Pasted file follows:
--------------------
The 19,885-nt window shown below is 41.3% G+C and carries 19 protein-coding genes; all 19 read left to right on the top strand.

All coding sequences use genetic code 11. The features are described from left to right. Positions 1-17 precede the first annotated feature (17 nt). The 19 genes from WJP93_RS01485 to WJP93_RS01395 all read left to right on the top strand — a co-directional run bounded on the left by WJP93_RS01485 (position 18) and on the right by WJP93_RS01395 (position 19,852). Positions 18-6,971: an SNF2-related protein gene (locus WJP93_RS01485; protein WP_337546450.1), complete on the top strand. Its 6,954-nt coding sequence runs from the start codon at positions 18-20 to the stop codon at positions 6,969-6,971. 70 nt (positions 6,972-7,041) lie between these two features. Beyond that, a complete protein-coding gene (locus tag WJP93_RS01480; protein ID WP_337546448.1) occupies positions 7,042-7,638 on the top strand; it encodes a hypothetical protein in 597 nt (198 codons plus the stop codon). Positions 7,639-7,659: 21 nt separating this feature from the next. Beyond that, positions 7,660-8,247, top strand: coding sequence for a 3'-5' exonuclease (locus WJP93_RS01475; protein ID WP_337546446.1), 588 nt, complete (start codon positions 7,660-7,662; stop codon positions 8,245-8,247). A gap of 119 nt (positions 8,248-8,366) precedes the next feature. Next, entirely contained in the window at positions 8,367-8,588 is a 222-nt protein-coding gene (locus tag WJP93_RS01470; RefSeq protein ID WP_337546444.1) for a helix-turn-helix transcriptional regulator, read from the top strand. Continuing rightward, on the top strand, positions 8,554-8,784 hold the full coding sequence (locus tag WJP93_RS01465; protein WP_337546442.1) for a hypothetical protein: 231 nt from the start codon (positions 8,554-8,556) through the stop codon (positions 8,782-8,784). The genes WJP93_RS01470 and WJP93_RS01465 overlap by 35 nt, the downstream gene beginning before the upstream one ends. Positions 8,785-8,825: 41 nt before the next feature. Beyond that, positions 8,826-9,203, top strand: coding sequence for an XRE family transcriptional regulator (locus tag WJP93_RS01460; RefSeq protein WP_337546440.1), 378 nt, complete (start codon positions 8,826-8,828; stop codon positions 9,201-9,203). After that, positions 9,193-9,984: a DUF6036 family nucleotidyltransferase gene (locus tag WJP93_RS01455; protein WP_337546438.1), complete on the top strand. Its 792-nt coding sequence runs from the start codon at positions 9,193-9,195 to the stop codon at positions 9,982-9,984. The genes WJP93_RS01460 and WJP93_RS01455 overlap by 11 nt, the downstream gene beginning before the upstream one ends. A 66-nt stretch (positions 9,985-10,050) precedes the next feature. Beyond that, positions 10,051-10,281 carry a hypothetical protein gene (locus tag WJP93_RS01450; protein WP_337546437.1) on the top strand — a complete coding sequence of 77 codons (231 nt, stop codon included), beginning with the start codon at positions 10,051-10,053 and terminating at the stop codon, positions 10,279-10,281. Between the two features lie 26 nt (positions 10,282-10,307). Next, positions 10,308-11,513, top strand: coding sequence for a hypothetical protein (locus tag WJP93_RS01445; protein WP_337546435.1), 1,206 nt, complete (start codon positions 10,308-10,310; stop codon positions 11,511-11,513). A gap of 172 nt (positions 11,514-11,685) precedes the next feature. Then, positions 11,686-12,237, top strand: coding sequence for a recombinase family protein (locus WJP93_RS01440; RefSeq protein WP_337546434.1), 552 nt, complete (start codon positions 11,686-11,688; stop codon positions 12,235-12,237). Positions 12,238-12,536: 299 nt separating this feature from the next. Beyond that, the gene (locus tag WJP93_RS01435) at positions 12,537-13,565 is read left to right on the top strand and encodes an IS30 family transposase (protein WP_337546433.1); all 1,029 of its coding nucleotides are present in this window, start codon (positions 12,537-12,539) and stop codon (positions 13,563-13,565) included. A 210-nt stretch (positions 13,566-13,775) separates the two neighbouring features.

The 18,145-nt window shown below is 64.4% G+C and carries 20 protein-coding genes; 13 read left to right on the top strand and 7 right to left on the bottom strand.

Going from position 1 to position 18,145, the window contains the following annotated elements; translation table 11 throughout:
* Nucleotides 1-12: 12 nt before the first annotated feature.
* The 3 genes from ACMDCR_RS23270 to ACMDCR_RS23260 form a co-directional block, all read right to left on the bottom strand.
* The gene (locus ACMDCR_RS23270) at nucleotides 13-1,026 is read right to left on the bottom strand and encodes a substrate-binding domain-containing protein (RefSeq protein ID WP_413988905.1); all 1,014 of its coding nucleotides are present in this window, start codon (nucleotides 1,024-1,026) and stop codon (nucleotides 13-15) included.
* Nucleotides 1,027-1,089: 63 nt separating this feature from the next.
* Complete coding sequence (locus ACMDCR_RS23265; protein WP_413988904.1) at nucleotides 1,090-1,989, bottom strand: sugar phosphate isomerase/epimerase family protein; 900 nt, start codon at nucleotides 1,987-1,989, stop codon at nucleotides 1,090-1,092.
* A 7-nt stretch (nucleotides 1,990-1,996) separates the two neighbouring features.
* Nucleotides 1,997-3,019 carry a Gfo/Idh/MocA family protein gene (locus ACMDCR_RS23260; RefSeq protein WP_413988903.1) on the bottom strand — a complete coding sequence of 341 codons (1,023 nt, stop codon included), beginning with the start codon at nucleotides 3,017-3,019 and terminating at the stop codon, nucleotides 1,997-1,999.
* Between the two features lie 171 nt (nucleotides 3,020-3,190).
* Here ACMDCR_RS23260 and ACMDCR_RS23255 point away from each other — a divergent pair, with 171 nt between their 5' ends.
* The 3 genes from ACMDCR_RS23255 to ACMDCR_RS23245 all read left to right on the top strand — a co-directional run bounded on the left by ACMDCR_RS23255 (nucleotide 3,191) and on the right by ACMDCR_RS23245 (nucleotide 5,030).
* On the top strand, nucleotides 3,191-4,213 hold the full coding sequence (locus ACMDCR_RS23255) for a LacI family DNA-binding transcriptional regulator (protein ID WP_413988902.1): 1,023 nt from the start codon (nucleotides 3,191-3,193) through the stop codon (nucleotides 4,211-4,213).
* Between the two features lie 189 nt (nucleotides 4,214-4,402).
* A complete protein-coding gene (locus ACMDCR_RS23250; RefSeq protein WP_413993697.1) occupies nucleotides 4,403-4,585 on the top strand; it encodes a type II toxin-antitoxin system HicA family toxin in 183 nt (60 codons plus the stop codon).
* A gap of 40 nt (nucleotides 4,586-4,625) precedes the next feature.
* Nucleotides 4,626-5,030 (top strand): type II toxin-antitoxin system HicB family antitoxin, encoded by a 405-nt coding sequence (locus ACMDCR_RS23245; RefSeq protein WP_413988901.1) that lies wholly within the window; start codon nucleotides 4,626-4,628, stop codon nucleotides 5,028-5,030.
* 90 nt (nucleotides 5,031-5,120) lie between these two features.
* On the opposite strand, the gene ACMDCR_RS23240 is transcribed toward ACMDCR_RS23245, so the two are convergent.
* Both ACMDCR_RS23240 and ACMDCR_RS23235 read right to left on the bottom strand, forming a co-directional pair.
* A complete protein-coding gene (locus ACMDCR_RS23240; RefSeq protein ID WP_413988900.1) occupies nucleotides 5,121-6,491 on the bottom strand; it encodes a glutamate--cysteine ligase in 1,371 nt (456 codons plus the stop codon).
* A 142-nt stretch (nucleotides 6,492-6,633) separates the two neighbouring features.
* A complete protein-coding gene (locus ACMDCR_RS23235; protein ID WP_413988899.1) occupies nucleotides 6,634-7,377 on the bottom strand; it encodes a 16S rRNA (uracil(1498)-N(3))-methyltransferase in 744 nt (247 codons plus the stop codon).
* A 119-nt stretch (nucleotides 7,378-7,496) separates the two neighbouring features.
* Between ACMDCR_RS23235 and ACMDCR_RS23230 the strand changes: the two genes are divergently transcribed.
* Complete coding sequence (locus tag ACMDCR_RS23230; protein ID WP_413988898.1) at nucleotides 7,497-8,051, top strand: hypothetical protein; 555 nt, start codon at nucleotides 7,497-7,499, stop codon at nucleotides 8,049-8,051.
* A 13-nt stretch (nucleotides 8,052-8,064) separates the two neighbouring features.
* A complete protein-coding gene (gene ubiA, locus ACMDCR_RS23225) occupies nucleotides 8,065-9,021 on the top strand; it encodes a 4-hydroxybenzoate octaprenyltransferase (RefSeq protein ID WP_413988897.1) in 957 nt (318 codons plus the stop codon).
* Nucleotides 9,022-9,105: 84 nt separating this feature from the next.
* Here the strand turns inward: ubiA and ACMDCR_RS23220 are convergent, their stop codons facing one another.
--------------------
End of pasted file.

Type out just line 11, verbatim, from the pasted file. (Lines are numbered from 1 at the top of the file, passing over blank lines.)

* Nucleotides 1,997-3,019 carry a Gfo/Idh/MocA family protein gene (locus ACMDCR_RS23260; RefSeq protein WP_413988903.1) on the bottom strand — a complete coding sequence of 341 codons (1,023 nt, stop codon included), beginning with the start codon at nucleotides 3,017-3,019 and terminating at the stop codon, nucleotides 1,997-1,999.